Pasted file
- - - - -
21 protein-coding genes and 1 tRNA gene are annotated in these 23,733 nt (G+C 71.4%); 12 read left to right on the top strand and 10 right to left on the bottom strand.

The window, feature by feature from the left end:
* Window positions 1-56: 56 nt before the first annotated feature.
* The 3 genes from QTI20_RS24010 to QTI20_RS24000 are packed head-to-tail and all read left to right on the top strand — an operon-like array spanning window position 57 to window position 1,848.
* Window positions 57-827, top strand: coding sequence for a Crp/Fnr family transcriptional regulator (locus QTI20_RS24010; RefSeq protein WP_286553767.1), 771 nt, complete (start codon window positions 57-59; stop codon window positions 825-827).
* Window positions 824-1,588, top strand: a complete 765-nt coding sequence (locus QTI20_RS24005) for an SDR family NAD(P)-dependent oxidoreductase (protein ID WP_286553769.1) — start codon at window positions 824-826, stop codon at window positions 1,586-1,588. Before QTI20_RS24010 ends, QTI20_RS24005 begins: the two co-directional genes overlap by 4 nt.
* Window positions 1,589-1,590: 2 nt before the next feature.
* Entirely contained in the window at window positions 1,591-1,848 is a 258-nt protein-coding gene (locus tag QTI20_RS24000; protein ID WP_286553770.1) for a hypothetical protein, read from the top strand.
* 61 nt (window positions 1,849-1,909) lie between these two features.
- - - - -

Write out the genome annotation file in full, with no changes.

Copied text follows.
21 protein-coding genes and 1 tRNA gene are annotated in these 23,733 nt (G+C 71.4%); 12 read left to right on the top strand and 10 right to left on the bottom strand.

The window, feature by feature from the left end:
* Window positions 1-56: 56 nt before the first annotated feature.
* The 3 genes from QTI20_RS24010 to QTI20_RS24000 are packed head-to-tail and all read left to right on the top strand — an operon-like array spanning window position 57 to window position 1,848.
* Window positions 57-827, top strand: coding sequence for a Crp/Fnr family transcriptional regulator (locus QTI20_RS24010; RefSeq protein WP_286553767.1), 771 nt, complete (start codon window positions 57-59; stop codon window positions 825-827).
* Window positions 824-1,588, top strand: a complete 765-nt coding sequence (locus QTI20_RS24005) for an SDR family NAD(P)-dependent oxidoreductase (protein ID WP_286553769.1) — start codon at window positions 824-826, stop codon at window positions 1,586-1,588. Before QTI20_RS24010 ends, QTI20_RS24005 begins: the two co-directional genes overlap by 4 nt.
* Window positions 1,589-1,590: 2 nt before the next feature.
* Entirely contained in the window at window positions 1,591-1,848 is a 258-nt protein-coding gene (locus tag QTI20_RS24000; protein ID WP_286553770.1) for a hypothetical protein, read from the top strand.
* 61 nt (window positions 1,849-1,909) lie between these two features.